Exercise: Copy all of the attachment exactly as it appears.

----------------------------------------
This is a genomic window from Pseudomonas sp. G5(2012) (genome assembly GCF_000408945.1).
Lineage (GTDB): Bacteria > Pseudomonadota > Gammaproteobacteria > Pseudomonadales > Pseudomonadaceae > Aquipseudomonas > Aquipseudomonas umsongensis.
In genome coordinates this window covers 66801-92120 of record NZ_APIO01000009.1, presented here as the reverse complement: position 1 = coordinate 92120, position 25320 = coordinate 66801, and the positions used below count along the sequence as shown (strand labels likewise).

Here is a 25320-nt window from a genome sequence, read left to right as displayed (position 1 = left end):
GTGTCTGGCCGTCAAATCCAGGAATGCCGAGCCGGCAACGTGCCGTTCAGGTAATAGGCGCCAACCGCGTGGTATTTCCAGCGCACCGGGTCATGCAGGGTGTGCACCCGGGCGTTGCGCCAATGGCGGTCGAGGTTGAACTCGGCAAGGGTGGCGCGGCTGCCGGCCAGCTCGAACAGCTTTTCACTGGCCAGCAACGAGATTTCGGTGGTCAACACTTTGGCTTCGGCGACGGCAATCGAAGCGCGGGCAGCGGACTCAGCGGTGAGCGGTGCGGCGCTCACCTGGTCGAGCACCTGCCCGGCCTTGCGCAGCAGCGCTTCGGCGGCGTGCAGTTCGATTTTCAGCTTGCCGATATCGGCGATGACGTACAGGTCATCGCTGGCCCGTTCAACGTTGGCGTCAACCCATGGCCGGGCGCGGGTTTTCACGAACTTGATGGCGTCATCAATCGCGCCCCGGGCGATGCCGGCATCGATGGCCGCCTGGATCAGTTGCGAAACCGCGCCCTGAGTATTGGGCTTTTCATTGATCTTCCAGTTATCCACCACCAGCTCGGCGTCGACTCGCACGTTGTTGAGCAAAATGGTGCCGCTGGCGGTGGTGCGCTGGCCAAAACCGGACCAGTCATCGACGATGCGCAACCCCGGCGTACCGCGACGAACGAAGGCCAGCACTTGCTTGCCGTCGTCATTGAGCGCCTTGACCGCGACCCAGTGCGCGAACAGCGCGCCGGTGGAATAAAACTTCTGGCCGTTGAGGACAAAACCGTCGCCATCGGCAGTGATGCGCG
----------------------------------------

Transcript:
This is a genomic window from Pseudomonas sp. G5(2012) (genome assembly GCF_000408945.1).
Lineage (GTDB): Bacteria > Pseudomonadota > Gammaproteobacteria > Pseudomonadales > Pseudomonadaceae > Aquipseudomonas > Aquipseudomonas umsongensis.
In genome coordinates this window covers 66801-92120 of record NZ_APIO01000009.1, presented here as the reverse complement: position 1 = coordinate 92120, position 25320 = coordinate 66801, and the positions used below count along the sequence as shown (strand labels likewise).

Here is a 25320-nt window from a genome sequence, read left to right as displayed (position 1 = left end):
GTGTCTGGCCGTCAAATCCAGGAATGCCGAGCCGGCAACGTGCCGTTCAGGTAATAGGCGCCAACCGCGTGGTATTTCCAGCGCACCGGGTCATGCAGGGTGTGCACCCGGGCGTTGCGCCAATGGCGGTCGAGGTTGAACTCGGCAAGGGTGGCGCGGCTGCCGGCCAGCTCGAACAGCTTTTCACTGGCCAGCAACGAGATTTCGGTGGTCAACACTTTGGCTTCGGCGACGGCAATCGAAGCGCGGGCAGCGGACTCAGCGGTGAGCGGTGCGGCGCTCACCTGGTCGAGCACCTGCCCGGCCTTGCGCAGCAGCGCTTCGGCGGCGTGCAGTTCGATTTTCAGCTTGCCGATATCGGCGATGACGTACAGGTCATCGCTGGCCCGTTCAACGTTGGCGTCAACCCATGGCCGGGCGCGGGTTTTCACGAACTTGATGGCGTCATCAATCGCGCCCCGGGCGATGCCGGCATCGATGGCCGCCTGGATCAGTTGCGAAACCGCGCCCTGAGTATTGGGCTTTTCATTGATCTTCCAGTTATCCACCACCAGCTCGGCGTCGACTCGCACGTTGTTGAGCAAAATGGTGCCGCTGGCGGTGGTGCGCTGGCCAAAACCGGACCAGTCATCGACGATGCGCAACCCCGGCGTACCGCGACGAACGAAGGCCAGCACTTGCTTGCCGTCGTCATTGAGCGCCTTGACCGCGACCCAGTGCGCGAACAGCGCGCCGGTGGAATAAAACTTCTGGCCGTTGAGGACAAAACCGTCGCCATCGGCAGTGATGCGCG